• Physical development that is both environmentally conscious and sustainable
  • Open space distributed in a way that responds to the community's concerns for security (the city's original plan had called for a single large, open field that neighbors felt would create security risks)
  • Respect for existing street and movement patterns
  • Appropriate distribution of commercial space and services that enable community residents and businesses to expand their economic opportunities
  • Development that complements existing infrastructure and the community's regional location, while providing for the neighborhood's future growth and evolution

  Melrose Commons site plan (by: Magnusson Architecture & Planning)  rear view, Melrose Court (via Affordable Housing Design Advisor)

Today Nos Quedamos, now organized as a community development corporation, is the guiding force behind the plan's implementation.  From their website:

"It is our intention to guide the process of change, progress, and implementation of the housing and urban development goals we defined in the Melrose Commons Urban Renewal Plan. Nos Quedamos views the urban renewal process as not only encompassing physical regeneration, but also addressing socio-economic and environmental conditions in the area. Our goal is to develop an economically productive, sustainable, and healthy community. This vision is one that respects, supports and involves the existing community in the formulation of plans and policies that address the issues of housing, open space, community renewal and its sustainability."

In other words, the community is in charge of its own regeneration and is an equal partner with the city in making it happen.

  Melrose Commons II (via Sustainability Northeast)  Melrose Commons II (via, an affordable housing lender)

A range of private developers and architects are involved in building out the plan, and many are incorporating impressive green features.  For example, the townhomes pictured in the photos just above, designed by David Danois Architects and environmental consultant Steven Winter Associates, received the top residential award from the Northeast Sustainable Energy Association in 2003.  They include a variety of high-efficiency appliances as well as interior finishes that are low in evaporative pollution.  New homeowners have been given manuals that explain green maintenance procedures and energy-saving features.

Writing last month in the Mott Haven Herald, Jeanmarie Evelly reports that the Eltona, a multifamily building that features rooftop windmills, pictured below, has recently received a LEED platinum rating for its environmental features.  Moreover, its residents will be participating in a study by the Mount Sinai School of Medicine to assess the health effects of living in a green building.  Researchers hope, among other things, that the building's ban on smoking will reduce asthma symptoms in a neighborhood where asthma has been epidemic.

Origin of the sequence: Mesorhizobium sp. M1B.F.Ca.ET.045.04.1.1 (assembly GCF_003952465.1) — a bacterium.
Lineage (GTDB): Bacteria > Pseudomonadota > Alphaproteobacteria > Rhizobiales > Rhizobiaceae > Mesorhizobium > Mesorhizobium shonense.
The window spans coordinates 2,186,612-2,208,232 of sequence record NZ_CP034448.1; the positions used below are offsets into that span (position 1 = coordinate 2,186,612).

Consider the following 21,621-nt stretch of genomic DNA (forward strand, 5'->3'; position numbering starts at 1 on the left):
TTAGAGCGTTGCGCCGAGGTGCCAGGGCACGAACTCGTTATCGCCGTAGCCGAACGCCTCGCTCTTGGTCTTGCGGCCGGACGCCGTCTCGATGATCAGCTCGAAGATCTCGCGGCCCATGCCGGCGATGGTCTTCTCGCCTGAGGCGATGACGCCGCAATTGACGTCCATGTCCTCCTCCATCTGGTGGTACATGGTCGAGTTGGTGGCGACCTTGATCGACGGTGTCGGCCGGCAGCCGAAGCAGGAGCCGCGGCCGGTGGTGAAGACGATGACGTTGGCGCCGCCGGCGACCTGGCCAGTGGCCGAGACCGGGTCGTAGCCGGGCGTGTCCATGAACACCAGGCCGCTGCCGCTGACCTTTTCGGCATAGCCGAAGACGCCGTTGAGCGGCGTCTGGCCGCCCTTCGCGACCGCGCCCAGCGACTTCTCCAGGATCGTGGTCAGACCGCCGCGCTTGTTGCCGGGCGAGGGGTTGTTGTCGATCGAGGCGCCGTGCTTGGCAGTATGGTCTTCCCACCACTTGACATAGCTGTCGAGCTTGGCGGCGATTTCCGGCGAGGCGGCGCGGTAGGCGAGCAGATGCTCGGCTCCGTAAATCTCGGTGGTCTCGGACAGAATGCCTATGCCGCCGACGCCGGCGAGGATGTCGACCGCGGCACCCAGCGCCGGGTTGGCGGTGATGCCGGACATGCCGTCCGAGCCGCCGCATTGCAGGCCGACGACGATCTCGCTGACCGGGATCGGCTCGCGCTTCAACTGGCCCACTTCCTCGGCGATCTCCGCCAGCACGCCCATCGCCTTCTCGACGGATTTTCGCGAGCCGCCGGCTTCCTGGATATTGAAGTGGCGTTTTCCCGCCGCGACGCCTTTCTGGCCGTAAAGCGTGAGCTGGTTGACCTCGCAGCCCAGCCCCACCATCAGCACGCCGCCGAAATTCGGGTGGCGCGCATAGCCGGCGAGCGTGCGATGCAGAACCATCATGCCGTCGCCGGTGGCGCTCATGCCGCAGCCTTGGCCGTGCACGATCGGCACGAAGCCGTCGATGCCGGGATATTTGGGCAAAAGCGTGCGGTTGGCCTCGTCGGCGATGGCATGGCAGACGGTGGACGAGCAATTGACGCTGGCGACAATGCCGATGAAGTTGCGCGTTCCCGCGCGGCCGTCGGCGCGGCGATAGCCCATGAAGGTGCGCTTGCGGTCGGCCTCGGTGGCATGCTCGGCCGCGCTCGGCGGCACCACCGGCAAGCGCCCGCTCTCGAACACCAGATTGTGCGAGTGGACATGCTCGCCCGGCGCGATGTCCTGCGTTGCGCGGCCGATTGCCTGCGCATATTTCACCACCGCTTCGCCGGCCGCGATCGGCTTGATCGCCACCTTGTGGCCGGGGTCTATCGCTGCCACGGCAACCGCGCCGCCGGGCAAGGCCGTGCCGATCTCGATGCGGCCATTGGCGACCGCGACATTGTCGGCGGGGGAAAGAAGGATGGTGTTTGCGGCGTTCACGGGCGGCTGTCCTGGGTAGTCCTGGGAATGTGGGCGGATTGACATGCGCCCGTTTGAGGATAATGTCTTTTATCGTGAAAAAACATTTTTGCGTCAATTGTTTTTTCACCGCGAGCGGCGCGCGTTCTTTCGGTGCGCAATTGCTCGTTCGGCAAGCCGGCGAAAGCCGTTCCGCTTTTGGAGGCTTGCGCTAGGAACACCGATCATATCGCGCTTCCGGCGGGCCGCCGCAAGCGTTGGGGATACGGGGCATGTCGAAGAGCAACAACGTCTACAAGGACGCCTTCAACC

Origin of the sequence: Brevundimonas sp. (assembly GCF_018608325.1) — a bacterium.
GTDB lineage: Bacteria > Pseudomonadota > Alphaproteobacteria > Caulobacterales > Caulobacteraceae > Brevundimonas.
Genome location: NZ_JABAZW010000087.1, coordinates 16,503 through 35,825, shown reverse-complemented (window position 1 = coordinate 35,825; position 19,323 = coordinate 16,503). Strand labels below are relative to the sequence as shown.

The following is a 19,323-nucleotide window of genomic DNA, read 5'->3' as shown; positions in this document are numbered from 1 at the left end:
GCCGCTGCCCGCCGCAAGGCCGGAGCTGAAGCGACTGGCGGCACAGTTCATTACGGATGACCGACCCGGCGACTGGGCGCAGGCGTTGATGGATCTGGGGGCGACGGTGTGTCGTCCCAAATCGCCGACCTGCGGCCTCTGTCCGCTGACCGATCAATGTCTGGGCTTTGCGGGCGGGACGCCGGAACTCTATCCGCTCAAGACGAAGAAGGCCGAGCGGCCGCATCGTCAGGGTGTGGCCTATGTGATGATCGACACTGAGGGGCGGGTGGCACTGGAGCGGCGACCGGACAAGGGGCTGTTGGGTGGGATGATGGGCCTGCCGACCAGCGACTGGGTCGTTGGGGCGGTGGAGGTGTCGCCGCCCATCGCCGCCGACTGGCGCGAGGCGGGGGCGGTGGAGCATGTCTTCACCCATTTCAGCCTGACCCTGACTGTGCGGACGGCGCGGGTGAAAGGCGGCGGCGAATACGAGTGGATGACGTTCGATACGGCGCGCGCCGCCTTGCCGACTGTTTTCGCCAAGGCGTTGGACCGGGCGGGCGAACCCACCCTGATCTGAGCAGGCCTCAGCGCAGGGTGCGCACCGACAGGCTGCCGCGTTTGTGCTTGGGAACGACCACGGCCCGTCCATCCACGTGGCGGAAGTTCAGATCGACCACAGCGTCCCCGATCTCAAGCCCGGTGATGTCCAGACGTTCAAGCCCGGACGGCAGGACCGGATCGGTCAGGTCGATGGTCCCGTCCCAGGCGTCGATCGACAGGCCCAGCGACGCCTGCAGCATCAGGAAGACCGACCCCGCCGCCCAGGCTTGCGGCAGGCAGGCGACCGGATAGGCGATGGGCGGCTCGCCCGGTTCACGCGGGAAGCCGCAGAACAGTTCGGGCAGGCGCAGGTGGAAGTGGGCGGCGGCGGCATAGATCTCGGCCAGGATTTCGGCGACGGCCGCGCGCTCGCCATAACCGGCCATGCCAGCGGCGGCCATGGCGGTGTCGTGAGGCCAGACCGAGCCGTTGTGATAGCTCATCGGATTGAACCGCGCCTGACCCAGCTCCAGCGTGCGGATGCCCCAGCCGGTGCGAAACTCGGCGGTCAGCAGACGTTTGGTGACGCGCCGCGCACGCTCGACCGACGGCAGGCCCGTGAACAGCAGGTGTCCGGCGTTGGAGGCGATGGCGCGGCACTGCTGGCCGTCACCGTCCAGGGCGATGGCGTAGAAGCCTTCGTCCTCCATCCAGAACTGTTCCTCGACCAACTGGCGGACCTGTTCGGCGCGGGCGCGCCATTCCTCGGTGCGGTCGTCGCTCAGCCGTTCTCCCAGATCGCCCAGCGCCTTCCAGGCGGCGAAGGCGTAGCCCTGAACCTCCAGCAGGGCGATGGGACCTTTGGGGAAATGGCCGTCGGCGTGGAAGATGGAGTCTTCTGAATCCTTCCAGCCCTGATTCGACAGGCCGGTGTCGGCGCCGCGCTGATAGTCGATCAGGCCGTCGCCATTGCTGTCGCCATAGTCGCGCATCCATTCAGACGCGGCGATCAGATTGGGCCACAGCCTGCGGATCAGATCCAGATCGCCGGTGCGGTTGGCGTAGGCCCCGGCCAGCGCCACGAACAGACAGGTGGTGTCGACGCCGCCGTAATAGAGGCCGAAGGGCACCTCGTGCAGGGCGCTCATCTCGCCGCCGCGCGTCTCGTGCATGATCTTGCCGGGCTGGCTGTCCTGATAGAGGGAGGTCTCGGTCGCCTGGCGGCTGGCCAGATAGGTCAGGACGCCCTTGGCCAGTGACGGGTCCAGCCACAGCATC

rooftop windmills at the Eltona (via Mott Haven Herald)  the Eltona (via Mott Haven Herald)

Eltona residents will also be eligible, Evelly writes, to receive on-site job training from Wildcat Service Corporation, a workforce development organization.  The building houses 63 apartments subsidized to be affordable to families making 60 percent or less of the region's mean income.  In addition to the Eltona, Evelly's article cites three other Melrose buildings that have received or are on track to receive green certification. 

Nos Quedamos's web site has an environmental section that reports on its advocacy for brownfield remediation and redevelopment, air quality improvement and, of course, green buildings:

"Nos Quedamos continues to push for green and LEED (The Leadership in Energy and Environmental Design Green Building Rating System™) certified developments, encompassing materials, systems, and high efficiency Energy Star® appliances and fixtures which help reduce energy and water usage in our projects; urban agriculture, roof gardens, including green spaces with native plants as well as capturing and reusing rain and gray water. All these measures allow our buildings to create a positive impact both for the environment and the community."

The greenest features of Melrose Commons, however, will be its location, transportation connections, walkability, and urban design.  These will reduce the per capita environmental footprint of the project's residents, businesses, and visitors immensely.

Nos Quedamos has entered Melrose into the LEED-ND pilot program, and I hope it scores well.  For all sorts of reasons, it's one of my favorites.

Kaid Benfield writes (almost) daily about community, development, and the environment.  For more posts, see his blog's home page.